Fire & Fury:
Inside The Trump White House
Genre of Book: Political Non-Fiction
The Story Begins
That’s more than 11 hours on this story… and what a story it is.
What I found most interesting about Fire and Fury: Inside The Trump White House was the behind-the-scenes look at how decisions were made.
It’s kind of horrifying.
We’ve all seen and read the mainstream news reports on decisions being made in this current regime.
What Fire and Fury accomplishes is the fly-on-the-wall look at exactly how these decisions were made.
What seems to be undeniable is how much Trump leans on his daughter Ivanka and her husband Jared for advice.
Nearly every major decision the White House made in the first 9 months of the term, especially in regard to key staffing positions, was heavily influenced by Ivanka and Jared.
Fire and Fury focuses on the first 9 months of Trump’s reign. This insider look comes from the author himself, Michael Wolff. He’s also a journalist who was asked by Trump to hang out at the White House and sit in on meetings.
Apparently, Trump thought this would be a great way of getting out first hand accounts of how well he was doing in his first year. Another obtuse presumption.
Fast & Furious Leaks
Wolff shows us in great detail how many of the top staff positions were made. This includes hirings and firings.
Wolff confirms the truth that information leaks were fast and furious, as they still are, coming from this administration. Everything we heard through the media is backed up in this book.
I don’t believe this book is ‘fake news.’
Wolff’s account of meetings and overheard comments jives with what was reported publicly.
When Wolff wasn’t in a meeting taking notes he stood outside and waited for the players involved in those meetings to come out.
Sometimes Wolff would [easily] over hear comments of what had just occurred in the meeting. Mostly because it seems no one was that discreet with their opinions.
When he wasn’t over hearing conversations he was talking to the players directly. Bannon especially seemed to be willing to grant him discussions offering [venting] his take on the situation.
A Title For Entitlement
What’s especially troubling is how blatantly Trump and his closest aides used their influence as incoming and eventually sitting political higher ups to further their business interests.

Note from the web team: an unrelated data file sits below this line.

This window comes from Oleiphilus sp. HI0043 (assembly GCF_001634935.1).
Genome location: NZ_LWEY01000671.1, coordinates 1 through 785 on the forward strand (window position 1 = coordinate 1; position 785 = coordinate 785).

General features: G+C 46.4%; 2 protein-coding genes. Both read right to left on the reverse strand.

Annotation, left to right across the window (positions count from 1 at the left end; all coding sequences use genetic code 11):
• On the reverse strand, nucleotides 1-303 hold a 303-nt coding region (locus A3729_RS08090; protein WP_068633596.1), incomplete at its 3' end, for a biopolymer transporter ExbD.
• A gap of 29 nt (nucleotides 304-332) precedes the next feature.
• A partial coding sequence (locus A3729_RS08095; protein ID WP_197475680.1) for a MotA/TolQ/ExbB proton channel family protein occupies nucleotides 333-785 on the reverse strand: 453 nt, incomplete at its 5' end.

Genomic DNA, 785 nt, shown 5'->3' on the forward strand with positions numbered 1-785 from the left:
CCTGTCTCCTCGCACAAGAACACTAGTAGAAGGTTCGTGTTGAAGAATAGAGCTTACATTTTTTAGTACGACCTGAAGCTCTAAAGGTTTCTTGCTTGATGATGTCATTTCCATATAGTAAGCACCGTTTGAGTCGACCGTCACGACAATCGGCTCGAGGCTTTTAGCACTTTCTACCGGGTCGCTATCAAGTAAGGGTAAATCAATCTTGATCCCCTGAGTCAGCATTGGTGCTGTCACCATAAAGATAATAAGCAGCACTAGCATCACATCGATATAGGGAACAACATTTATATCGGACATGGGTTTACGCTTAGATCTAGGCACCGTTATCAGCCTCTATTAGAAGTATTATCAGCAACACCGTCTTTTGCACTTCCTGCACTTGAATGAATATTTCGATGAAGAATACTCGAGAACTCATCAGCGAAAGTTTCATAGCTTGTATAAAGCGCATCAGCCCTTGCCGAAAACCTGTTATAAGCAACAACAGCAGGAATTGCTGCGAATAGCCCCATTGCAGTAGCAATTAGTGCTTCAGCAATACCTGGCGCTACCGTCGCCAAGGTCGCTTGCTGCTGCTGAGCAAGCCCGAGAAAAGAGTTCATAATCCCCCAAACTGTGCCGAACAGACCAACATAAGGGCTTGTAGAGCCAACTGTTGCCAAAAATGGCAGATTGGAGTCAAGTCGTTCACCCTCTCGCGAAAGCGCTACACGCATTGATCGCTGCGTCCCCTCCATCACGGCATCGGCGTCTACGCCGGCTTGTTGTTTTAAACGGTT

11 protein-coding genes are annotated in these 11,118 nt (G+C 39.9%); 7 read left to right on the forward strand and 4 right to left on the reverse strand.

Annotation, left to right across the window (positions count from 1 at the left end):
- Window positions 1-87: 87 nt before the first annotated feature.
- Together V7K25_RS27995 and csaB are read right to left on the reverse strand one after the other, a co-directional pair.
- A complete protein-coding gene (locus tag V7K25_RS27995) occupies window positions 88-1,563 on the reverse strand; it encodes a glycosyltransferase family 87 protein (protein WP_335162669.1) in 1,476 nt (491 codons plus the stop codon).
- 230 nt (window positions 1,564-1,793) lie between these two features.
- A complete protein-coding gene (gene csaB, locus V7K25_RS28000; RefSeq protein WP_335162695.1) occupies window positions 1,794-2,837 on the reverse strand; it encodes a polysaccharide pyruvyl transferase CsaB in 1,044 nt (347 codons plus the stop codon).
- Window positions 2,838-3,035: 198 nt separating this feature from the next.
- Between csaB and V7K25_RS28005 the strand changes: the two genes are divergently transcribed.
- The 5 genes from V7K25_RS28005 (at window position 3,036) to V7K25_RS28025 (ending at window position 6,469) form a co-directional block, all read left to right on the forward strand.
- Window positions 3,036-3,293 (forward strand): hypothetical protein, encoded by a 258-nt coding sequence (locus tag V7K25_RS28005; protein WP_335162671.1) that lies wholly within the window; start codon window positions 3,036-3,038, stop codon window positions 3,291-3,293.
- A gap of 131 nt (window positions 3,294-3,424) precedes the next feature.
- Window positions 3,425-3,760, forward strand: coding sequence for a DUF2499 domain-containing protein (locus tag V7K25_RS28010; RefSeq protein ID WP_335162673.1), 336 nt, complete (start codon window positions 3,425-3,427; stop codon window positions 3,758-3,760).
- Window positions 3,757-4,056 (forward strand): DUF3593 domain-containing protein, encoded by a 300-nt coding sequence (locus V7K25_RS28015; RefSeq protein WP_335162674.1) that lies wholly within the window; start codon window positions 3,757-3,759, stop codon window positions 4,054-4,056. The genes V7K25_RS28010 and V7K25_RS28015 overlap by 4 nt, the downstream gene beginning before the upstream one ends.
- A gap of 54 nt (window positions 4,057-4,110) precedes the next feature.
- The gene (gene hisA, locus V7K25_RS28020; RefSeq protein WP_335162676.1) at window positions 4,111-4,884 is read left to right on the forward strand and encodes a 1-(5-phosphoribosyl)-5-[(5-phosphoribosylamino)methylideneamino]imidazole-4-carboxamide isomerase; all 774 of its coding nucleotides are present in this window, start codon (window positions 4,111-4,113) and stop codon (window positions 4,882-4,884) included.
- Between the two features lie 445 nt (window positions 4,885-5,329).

The sense of entitlement is shocking.
And when I say closest aides I mean his family members.
I was watching an internet based news show call TYT Network and one of the hosts mentioned how she thought Ivanka had married her father when she married Jared.
She made the point that both have many failed business ventures, they are both real estate developers and both carry significant debt.
Having said that it seems this entitled attitude will be this administration’s downfall.
Special Counsel Robert Mueller and his team are currently investigating Trump and his cronies.
Mueller has been tasked to see if [prove] they have broken laws regarding the constitution, finances, business and political campaigning etc.
The behavior of Trump, his sons, Jarvanka and Trump’s lawyers during the campaign and during his first few months of the term were outrageous.
The Man For The Job
Fire and Fury reveals much of this behavior as it played out in the White House during the transition and in the first few months.
Obviously, Robert Mueller and his team were not interviewed at any point for this book. However, his investigation into Trump’s illegal dealings did start during this time.
Probably one of the most prolific sources of information for Wolff about the Trump administration is Steve Bannon. Bannon was Trump’s White House Chief Strategist for the first 6 months of the term.
He left on bitter terms and mostly, according to the book, at the urging of Jarvanka. The nickname “Jarvanka” was coined by Bannon himself. He felt the first daughter and her husband were a duo who acted as one to support Trump.
The book reports how Bannon and Jarvanka often butted heads, even more so than he and Trump.
Wrapping Up This Book Review Fire and Fury
If you are a Trump fan you won’t like this book or the book review Fire and Fury: Inside the Trump White House.
However, if you can see what’s happening with your own eyes and believe most of what’s being said in the mainstream media then you’ll appreciate what Michael Wolff has done in this book.
It’s a long read, but I listened to 11 hours of it online. It’s definitely worth it if you’re curious. I know I certainly was. 🙂
Here is another link to the Fire & Fury audiobook on Audiobooksnow.com
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